Northern Illinois University’s fall enrollment slipped

Northern Illinois University’s fall enrollment slipped

Northern Illinois University (NIU) reported a slip in the student enrollment this fall. The fall enrollments hit a 50-year low. The university registered its smallest student body in the past 50 years. NIU enrolled 17169 students last year but it enrolled 16609 students this fall. The slip in the enrollment is 3.3% as compared to the last year.

The Daily Chronicle reported that Northern Illinois University had the lowest figure of student enrollment since the 1960s. The university was aware of the decline and it prepared for it. The decline was predicted in the Strategic Enrollment Management Plan released by the university in the first half of this year. A large class of the students is graduated from the university this spring.

However, the number of freshmen and graduates increased this fall as compared to the last year’s fall. The growth in the number of freshmen and graduates remained 2% this fall. According to the report of the Northern Star, a student newspaper, the number of off-campus graduates declined but the number of on-campus graduates increased. The rise in the number of graduate students on-campus remained 3000 this year.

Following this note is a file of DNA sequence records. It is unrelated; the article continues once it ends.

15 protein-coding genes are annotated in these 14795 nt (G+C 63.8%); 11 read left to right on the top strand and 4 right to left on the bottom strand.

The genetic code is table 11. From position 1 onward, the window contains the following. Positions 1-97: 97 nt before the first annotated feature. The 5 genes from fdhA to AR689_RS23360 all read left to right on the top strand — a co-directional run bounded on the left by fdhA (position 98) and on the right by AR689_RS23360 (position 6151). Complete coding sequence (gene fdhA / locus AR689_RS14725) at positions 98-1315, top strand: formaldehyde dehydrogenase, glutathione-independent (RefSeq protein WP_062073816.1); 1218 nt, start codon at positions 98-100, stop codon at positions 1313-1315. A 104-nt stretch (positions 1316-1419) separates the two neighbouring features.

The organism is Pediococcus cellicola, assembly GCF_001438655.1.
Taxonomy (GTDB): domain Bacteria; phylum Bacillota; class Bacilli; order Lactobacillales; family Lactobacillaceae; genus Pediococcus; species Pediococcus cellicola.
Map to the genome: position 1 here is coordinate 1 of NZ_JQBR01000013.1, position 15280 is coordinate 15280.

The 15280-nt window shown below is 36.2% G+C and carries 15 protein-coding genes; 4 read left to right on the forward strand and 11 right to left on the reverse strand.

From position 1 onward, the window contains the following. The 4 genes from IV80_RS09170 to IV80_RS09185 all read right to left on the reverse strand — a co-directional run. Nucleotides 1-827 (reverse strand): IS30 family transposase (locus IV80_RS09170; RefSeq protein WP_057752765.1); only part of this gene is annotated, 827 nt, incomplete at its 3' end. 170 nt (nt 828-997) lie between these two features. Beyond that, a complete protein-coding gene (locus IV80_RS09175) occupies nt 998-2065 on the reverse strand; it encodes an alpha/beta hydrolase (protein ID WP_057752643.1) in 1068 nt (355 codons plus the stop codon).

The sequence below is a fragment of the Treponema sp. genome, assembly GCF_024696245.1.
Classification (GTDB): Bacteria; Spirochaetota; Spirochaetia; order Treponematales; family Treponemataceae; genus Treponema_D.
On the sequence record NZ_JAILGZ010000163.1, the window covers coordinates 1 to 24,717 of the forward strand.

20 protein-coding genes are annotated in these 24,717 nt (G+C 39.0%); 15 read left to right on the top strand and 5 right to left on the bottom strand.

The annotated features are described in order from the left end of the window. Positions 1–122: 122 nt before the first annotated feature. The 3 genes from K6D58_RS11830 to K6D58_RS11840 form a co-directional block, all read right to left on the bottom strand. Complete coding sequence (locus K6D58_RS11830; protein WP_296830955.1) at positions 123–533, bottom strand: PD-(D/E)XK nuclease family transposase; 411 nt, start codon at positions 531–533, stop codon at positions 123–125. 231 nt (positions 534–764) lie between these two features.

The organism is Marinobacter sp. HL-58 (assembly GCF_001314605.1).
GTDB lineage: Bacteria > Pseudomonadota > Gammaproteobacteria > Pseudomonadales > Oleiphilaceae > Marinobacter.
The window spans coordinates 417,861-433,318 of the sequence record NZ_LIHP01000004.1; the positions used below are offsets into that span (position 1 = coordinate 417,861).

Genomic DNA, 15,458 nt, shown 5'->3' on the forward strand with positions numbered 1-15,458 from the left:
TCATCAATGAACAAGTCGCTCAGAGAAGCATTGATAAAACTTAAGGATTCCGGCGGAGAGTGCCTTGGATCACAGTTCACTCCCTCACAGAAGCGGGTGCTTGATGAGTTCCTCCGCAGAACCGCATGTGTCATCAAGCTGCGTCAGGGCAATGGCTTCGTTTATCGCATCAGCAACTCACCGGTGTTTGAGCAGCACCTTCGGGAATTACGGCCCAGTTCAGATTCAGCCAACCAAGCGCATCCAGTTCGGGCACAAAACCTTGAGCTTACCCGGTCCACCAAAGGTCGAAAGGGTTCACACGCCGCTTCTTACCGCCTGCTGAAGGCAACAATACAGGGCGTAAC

Lisa Freeman, the president of NIH, said, “The Huskies are poised to meet that goal and keep pace with projections to get back to 18000 by 2023.” According to the five-year plan, the university will be back to the rise in the student enrollment from next year. Freeman talked to the Chicago Tribune and said that their strategies and analysis were succeeded according to the 10th-day enrollment stats.

The results are showing that the university is on the plan of attracting excellent students. NIH will reach the target of 18000 enrollments in 2023, according to the strategic plan. Freeman looked confident for achieving the goals. An increase in the number of freshmen is a positive prospect for the analytical and strategic officials of the university.

Senior writer at the Chicago Morning Star

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